For example, you might try a rule of checking if a "split" object would extend either new child bounding box to be, say, 10% larger in surface area than it would be without the "split" object. Any objects that could not fit in a slightly-expanded child bounding box could then be put in their own separate bounding box. All of the other objects (unsplit, or split but small) are then put in a separate bounding box, which is then divided normally, using the computed split plane. This preserves the binary tree structure of the hierarchy while also leaving larger objects in the levels of the tree closer to the root. Doing so allows the smaller objects to be efficiently bound by further bounding box subdivisions.
Root +--------------------------+ Large, Split Objects Unsplit and Smaller Split Objects +--------------------------------------+ Objects Below Split Plane(*) Objects Above Split Plane(*)
(*) plus small split objects that can fit inside the child without increasing the bounding box too much.
Havran et al. point out that Guenther and Gaede talk about the problem of different sized objects and that they propose putting such objects in the node itself as separate children, i.e. children of an internal node. This is qualitatively the same as (though probably faster than) using an unbalanced binary tree, really, as such a binary tree can "simulate" having more than two children for a parent by having an "extra" bounding box between, i.e.
A +--+--+ B C D
can be simulated by:
A +-----+ B E +---+ C D
This is essentially what we're doing here, putting large objects in B and creating node E to perform the actual split of the smaller objects.
This algorithm of checking if an object is too large and should be separated out early on works for the room of dice case: the room is noted as being quite large and is immediately made a child of the root node. It is always tested whenever the root node is intersected, which avoids wastefully intersecting 9 bounding boxes each ray.
Another attribute that does not get used by most "split in the middle" strategies is the effect of the split on the resulting child bounding boxes. For example, imagine this is the data set, each "*" being an object:
+-------------------------------+ |***************A***B | | | | | | ************| +-------------------------------+
Evaluating this set of objects along the horizontal axis by a simple split cost function would cause a split to occur around point A. What we really would prefer is a split at point B, as the two children boxes will then tightly bound the two separate lines of objects. Adding code to track the total size of the bounding volumes formed by each split plane is less additional work than it might appear. You simply need a separate pass over the data, going from right to left and adding each object in turn, storing the right-side bounding box for each potential split plane. Then when you sweep from left to right you build up the left-side bounding box incrementally. At each split plane location then tested you will have the exact left-side bounding box of the objects left of the split, and can retrieve the exact right-side bounding box, so giving a much better estimate of how good a splitting plane would perform.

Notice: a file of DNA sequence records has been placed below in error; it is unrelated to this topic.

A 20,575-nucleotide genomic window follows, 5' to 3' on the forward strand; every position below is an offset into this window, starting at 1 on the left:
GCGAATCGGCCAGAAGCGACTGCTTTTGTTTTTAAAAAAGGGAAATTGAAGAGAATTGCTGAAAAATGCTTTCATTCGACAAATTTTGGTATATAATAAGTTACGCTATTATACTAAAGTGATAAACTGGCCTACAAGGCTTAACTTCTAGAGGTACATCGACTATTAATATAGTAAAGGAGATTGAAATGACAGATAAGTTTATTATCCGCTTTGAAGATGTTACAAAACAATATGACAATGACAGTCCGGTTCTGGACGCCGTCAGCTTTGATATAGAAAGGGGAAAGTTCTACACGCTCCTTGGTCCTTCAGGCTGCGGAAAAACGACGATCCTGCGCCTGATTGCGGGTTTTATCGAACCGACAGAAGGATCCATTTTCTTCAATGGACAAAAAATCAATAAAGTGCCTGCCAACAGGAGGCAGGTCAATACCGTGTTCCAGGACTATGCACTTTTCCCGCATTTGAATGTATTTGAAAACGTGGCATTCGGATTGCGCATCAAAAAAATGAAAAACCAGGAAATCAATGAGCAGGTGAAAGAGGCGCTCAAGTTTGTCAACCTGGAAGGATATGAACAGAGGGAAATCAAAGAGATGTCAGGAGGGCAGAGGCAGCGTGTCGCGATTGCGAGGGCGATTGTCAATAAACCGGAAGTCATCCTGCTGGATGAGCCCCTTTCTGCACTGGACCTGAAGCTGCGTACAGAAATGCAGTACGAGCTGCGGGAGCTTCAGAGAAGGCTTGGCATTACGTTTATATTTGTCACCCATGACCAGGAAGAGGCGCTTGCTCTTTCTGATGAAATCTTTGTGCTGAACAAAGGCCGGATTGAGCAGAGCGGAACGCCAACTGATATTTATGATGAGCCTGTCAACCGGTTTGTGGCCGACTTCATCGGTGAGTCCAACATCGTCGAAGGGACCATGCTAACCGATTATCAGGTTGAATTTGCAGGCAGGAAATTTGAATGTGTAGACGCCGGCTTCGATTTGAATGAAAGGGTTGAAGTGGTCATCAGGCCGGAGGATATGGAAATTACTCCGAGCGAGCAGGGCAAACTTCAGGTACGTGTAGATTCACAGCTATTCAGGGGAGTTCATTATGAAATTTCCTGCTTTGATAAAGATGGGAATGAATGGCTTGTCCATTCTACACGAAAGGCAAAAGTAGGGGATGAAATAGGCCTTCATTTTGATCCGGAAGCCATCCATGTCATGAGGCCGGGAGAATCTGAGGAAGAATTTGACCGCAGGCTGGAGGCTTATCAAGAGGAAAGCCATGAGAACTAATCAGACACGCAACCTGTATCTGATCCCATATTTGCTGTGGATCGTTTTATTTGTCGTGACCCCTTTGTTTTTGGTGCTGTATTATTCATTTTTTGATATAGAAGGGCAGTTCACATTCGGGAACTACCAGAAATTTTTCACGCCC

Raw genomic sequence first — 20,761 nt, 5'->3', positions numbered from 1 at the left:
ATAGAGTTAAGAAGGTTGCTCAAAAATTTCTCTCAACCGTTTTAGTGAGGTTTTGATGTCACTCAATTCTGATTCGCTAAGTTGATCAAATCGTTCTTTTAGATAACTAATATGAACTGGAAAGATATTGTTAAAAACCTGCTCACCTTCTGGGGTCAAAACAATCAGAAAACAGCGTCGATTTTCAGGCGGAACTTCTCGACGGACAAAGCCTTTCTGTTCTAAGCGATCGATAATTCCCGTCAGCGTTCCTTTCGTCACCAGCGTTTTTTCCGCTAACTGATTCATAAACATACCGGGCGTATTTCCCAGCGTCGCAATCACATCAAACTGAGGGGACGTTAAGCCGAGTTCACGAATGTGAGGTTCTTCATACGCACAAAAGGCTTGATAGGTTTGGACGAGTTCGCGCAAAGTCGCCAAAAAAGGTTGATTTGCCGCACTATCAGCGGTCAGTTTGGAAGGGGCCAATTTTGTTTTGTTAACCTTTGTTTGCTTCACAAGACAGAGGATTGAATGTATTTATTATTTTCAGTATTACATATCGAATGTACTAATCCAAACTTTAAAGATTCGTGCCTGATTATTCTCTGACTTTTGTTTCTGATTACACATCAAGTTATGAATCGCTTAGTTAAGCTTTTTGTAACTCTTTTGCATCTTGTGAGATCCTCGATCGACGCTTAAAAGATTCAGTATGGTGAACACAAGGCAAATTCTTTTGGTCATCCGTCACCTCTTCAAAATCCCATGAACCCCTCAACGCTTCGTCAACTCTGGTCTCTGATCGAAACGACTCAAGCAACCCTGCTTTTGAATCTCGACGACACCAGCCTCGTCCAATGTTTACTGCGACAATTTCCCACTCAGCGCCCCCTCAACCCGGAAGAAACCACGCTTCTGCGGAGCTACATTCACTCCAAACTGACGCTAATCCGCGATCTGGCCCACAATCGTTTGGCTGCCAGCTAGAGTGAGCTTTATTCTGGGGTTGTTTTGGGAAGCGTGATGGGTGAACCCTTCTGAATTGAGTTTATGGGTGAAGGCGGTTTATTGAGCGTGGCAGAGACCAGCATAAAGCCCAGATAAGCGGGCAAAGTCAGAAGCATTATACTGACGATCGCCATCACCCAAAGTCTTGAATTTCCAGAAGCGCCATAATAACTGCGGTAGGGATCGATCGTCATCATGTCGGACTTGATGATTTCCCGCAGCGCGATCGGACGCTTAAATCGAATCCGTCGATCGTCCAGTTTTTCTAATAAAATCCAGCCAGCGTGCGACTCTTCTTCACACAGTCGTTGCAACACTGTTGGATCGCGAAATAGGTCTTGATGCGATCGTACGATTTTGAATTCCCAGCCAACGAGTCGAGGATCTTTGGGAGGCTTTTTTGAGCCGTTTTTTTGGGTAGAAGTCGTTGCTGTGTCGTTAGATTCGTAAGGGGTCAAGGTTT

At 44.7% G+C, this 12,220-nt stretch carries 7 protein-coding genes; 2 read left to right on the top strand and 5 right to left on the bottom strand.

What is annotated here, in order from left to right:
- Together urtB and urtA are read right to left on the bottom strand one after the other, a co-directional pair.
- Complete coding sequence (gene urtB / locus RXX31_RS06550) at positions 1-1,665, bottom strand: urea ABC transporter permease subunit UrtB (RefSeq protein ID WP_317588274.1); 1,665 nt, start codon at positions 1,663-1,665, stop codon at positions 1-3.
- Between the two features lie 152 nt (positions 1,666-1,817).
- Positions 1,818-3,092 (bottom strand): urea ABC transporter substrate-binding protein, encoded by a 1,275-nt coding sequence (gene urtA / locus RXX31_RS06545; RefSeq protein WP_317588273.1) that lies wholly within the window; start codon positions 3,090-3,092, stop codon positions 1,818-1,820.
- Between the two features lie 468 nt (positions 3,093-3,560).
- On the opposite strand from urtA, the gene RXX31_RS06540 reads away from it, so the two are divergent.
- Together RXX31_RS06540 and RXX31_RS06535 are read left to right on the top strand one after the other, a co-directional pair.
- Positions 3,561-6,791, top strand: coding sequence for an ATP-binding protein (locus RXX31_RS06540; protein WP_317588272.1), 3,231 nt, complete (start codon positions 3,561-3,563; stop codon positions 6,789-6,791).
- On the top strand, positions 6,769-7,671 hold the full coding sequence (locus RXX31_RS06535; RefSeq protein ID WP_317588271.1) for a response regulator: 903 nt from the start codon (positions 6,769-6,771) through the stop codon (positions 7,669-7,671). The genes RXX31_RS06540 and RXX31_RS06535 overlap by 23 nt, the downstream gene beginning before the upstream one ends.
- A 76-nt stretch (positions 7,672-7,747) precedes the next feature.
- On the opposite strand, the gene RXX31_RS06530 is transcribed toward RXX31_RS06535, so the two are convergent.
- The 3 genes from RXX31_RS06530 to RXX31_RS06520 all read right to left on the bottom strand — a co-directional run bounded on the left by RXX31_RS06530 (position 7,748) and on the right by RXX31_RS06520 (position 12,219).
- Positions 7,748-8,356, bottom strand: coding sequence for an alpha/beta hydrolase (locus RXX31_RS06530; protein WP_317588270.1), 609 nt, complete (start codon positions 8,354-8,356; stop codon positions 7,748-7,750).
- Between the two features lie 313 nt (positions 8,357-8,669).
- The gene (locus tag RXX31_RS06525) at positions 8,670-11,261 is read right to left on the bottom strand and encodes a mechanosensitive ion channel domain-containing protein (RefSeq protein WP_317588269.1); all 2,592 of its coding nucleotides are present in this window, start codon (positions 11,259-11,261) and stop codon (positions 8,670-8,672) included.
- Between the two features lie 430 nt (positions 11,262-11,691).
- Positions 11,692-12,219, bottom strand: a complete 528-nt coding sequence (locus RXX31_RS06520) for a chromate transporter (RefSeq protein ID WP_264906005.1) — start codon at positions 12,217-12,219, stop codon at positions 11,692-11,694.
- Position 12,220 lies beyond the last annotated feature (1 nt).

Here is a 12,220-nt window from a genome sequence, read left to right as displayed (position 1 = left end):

My point is simply this: I believe the rules we have for forming bounding volume hierarchies are still somewhat weak and do not take full advantage of the fact that bounding volumes can overlap and can trim space in all three dimensions when splitting a set of objects in two. Splitting kd-trees optimally is well researched, with the surface area heuristic working quite well. (Though even then, theoretical and practical results can differ: Havran's thesis points out that in theory we should look at the log of the number of objects on each side of the splitting plane, since we're going to further subdivide this set of objects and so access it in a log(N) fashion. As Havran discovered, splitting works better in practice when weighted by the number of objects, not its log.) Splitting BVHs optimally, and deciding whether to allow inclusion of children at internal nodes (vs. leaf node boxes only), doesn't feel fully solved to me, or even solved just for today's current CPU architectures. The additional effect of the split along one axis and the fact that it often decreases the size of one or both child bounding boxes along the other two axes is also not accounted for in a simple split evaluation system.
Here's an example of a scene, call it the pick-up sticks scene, in which splitting planes (or, for that matter, any other scheme I know) for forming BVH's will get the wrong answer:
| | | | | | | | | | | | | | ------+---+---+---+------- | | | | -----+---+---+---+------ | | | | ------+---+---+---+------- | | | | -----+---+---+---+------ | | | | | | | | | | | | | | PWith each horizontal and vertical line representing a separate object, a "sort the centroids" splitting plane strategy might make a vertical split at location P, producing two child boxes with just about the same dimensions as the original parent box, because the horizontal objects' centroids force these objects into both boxes, forcing them to be larger. Surface areas can't really get used properly by sweeping a plane along either axis. The right answer is to group all the horizontal lines into one child box and all the verticals into the other box: both boxes overlap considerably, but both are smaller and lead to better subdivision further down the tree. How to figure this out, short of brute force exploration of all groups (for 8 objects a mere 2**7-1, 127 pairs of sets, in this case), is not clear to me.